• Find a cool data visualization that conveys some interesting information about the world. If you're stuck, politics are usually an interesting place to start.
  • Fill out reading response here
  • (Optional) I would love to get some feedback on what you think about our section. Please fill out this anonymous form if you are interested in providing feedback.

Week #6 (11/1) - No Meeting

Homework for next session:


Week #5 (10/25) - Public Key Cryptography and Security

In this section, we discussed the mechanism for public key cryptography and how modern cryptography works. We talked about some of the high level details of how the algorithms worked and the history of their use. We also talked about how these algorithms rely on the difficulty of certain problems and how this relates to the famous P vs NP problem.

Interesting Links

Homework for the next session:

None! You have a midterm next Friday so there is no homework. We will be going over web development (HTML, CSS, Javascript) in class next week. If you want you can look over tutorials for these concepts but I will assume you have no knowledge of it when coming next week

Week #4 (10/18) - Pattern Recognition, Machine Learning and Artificial Intelligence

In this section, we learned about 2 common machine learning solutions to classification and discussed some of the real world applications. We discussed some of the difficulties when doing machine learning and what to look out for. We introduced what it looks like to write machine learning code in a language called Python.

Week #3 (10/11) - How Google Works: Search Indices and PageRank

In this section, we discussed how basic indexing and the PageRank algorithm works. We talked about what matters for indexing including word location and other metadata. For PageRank we talked about the concept that what is important is for other important websites to link to you.

We also briefly covered how the internet works, what webpages are and how the look, and how Google would build up their search indices using web crawlwers

We discussed the implications that Google's decisions have on our society. This discussion ranged from what ads they show us, to autocomplete suggestions, and to the ranking of the search results themselves.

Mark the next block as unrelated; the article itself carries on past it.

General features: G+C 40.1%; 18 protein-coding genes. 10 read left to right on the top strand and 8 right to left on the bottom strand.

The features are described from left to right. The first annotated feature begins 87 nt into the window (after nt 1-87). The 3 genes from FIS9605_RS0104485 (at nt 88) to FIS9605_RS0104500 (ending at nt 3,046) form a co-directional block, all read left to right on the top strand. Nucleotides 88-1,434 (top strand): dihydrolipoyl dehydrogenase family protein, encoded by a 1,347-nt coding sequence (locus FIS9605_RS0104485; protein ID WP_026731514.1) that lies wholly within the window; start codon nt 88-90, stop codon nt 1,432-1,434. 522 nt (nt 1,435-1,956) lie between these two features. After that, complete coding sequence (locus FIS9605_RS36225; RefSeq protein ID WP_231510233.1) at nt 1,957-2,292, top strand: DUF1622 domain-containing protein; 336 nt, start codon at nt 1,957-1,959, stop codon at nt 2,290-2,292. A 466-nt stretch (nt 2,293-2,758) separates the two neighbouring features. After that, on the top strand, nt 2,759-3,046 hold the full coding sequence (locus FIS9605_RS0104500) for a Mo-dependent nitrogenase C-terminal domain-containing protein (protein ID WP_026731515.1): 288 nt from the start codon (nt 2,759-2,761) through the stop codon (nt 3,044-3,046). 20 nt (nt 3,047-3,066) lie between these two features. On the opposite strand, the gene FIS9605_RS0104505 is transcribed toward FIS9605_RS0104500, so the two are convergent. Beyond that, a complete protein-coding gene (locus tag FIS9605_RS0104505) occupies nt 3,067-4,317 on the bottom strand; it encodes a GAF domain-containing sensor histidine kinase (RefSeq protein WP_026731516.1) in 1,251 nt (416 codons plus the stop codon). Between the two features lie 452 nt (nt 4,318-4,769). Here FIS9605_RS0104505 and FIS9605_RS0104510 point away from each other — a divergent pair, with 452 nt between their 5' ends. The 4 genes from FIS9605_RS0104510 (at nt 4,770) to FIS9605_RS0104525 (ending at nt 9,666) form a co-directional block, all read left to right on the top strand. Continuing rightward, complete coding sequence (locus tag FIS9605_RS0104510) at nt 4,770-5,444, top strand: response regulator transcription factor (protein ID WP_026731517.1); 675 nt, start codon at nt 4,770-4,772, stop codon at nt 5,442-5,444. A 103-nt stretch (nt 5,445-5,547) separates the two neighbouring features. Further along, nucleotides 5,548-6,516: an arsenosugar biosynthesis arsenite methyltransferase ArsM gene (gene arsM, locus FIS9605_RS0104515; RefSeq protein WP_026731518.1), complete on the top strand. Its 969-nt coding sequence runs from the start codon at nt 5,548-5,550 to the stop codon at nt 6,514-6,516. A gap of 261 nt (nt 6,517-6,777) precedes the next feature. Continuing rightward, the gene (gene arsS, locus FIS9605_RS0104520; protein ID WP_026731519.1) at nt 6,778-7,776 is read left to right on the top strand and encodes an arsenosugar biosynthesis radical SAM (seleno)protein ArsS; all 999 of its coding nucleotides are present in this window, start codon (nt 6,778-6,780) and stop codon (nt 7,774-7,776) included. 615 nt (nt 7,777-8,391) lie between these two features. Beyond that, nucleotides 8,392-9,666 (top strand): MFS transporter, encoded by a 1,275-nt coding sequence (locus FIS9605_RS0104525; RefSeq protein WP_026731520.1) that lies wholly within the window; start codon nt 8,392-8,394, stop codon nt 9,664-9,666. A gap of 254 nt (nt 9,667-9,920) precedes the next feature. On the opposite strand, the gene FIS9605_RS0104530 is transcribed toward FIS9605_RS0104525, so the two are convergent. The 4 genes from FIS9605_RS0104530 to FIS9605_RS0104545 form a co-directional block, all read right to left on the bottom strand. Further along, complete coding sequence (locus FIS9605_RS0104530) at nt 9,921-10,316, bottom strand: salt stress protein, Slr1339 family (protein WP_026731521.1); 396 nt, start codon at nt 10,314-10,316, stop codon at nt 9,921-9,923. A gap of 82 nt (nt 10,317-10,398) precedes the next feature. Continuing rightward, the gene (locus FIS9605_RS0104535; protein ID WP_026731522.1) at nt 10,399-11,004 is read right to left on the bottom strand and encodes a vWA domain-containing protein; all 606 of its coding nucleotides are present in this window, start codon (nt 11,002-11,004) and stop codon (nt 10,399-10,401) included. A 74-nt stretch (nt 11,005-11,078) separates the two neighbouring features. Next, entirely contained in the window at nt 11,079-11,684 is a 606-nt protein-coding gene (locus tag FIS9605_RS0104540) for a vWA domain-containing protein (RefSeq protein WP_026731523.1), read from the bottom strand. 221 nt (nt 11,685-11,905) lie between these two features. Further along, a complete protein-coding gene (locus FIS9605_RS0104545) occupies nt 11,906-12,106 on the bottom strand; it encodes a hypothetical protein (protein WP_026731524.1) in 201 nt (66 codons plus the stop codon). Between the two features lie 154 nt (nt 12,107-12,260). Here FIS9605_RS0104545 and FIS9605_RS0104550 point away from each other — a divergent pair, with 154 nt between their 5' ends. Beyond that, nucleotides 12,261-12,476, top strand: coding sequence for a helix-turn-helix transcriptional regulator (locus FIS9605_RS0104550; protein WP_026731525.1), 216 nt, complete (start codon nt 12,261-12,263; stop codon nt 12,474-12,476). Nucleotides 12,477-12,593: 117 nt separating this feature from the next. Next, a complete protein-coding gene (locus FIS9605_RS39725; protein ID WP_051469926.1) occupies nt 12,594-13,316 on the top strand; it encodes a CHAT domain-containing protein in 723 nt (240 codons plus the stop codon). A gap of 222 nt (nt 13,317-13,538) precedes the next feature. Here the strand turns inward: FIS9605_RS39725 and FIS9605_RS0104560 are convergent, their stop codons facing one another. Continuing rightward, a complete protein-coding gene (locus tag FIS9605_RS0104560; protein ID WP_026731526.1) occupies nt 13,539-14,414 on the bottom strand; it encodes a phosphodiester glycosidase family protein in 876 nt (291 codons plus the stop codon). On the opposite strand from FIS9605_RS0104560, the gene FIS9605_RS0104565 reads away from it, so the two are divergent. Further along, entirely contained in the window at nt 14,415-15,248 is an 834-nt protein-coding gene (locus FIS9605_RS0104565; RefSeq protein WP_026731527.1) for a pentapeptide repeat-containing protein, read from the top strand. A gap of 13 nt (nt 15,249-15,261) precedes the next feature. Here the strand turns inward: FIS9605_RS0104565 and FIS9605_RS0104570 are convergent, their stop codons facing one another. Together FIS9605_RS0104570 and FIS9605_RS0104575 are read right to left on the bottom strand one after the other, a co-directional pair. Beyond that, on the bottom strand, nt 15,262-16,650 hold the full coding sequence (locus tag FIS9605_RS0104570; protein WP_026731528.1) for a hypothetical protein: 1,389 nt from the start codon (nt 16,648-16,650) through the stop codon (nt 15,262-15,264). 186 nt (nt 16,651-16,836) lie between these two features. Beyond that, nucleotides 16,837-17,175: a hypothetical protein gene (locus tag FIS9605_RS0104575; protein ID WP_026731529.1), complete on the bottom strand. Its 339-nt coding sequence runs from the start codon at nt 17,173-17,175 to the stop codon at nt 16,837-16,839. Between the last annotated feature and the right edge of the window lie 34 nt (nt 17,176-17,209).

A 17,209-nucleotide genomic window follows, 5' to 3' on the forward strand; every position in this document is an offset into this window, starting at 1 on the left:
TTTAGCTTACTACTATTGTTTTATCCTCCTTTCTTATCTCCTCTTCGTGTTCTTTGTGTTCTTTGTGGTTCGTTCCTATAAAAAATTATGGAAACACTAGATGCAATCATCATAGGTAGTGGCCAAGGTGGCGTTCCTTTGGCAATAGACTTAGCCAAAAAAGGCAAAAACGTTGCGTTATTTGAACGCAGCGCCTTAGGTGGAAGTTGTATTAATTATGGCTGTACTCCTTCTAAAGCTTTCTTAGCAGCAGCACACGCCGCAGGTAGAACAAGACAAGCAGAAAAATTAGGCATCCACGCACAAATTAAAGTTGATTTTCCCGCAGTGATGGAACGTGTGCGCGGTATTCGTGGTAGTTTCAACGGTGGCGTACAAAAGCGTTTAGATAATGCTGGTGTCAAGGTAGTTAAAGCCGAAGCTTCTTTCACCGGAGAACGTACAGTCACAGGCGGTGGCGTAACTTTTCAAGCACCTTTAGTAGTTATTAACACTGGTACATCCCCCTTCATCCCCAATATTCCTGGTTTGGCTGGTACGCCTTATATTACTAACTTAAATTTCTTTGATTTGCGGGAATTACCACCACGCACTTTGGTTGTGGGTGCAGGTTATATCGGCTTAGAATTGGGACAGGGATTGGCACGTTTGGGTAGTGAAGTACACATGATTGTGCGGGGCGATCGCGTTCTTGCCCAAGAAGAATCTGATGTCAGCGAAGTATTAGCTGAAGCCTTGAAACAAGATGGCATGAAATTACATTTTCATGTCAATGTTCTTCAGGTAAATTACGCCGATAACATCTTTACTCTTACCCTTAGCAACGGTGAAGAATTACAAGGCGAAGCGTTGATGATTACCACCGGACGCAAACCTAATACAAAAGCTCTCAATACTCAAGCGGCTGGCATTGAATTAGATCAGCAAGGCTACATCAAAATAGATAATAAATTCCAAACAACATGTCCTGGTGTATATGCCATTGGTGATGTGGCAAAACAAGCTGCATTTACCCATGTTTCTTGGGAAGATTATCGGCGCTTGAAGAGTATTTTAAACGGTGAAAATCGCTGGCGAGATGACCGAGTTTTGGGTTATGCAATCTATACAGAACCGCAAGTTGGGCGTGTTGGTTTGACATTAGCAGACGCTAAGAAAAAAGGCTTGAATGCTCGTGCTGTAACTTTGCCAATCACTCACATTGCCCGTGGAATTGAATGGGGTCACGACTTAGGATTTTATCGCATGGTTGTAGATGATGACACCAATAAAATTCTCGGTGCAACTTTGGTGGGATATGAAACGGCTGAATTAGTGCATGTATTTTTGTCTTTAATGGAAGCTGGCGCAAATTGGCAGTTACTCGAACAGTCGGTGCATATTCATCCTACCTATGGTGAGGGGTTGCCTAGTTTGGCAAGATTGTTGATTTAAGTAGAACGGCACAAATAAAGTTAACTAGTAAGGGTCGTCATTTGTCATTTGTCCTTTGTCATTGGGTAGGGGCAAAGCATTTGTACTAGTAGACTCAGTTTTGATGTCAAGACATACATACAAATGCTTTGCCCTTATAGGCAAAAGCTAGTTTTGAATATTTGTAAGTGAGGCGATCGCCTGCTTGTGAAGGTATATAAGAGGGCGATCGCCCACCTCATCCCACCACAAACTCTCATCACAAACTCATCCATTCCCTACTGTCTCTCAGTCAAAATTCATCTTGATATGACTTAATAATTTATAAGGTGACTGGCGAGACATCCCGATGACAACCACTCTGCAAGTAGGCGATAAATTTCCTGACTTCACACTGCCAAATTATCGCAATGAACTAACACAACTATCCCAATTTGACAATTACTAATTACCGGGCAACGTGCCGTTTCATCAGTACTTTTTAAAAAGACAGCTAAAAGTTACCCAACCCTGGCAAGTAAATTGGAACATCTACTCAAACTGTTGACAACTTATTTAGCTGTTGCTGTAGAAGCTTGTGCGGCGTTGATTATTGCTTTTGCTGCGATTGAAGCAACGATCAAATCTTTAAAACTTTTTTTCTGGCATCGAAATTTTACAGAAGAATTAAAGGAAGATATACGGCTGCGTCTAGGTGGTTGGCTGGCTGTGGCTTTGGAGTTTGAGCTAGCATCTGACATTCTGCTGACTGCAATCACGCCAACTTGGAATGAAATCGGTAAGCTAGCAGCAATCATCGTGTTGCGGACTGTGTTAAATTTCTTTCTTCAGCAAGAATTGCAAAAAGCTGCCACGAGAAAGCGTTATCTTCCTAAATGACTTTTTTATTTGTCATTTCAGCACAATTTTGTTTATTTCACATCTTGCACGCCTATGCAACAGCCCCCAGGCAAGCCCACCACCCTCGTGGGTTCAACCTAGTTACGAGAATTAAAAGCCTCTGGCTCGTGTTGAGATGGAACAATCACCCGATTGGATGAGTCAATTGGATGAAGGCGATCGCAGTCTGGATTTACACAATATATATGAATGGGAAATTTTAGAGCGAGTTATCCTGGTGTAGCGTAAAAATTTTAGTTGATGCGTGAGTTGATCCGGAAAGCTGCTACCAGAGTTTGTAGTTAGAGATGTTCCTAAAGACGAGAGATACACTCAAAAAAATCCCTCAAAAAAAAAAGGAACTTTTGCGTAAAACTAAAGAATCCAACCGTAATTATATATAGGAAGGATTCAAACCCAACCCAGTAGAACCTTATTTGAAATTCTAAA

Homework for the next session:

Due at 4:30, right before class

  • Read chapter 6, Pattern Recognition, from 9 Algorithms That Changed The Future. This chapter is about Machine Learning and applied statistics. We'll also talk next week about applications of these algorithms to Artificial Intelligence techniques.
  • Watch video on Google DeepMind.
  • Fill out reading response questionaire

Week #2 (10/4) - Introduction

In this section, I introduced the goals of the honors sections

  • To explore the impact of technology and computer science concepts on society
  • To explore computer science and its applications as an academic field
  • To preview what a career as a professional computer programmer or researcher is like
  • To look more indepth at how we apply computational thinking to our daily lives

We emphasized that 142 is about how to program computers while computer science (and computational/algorithmic thinking) is a much large scope than just programming. As a group, we discussed:

  • What computer science even is
  • What computers can and can't do (philosophy seems too novel for computers)
  • A bit of the history of computer science and where it came from
Intersting Links

Homework for next time:

  • Fill out this survey with your experiences, interests, and goals for the course
  • Read the introduction and first two chapters, Search Engine Indexing and Page Rank, from 9 Algorithms That Changed The Future

Week #1 (09/27) - No Meeting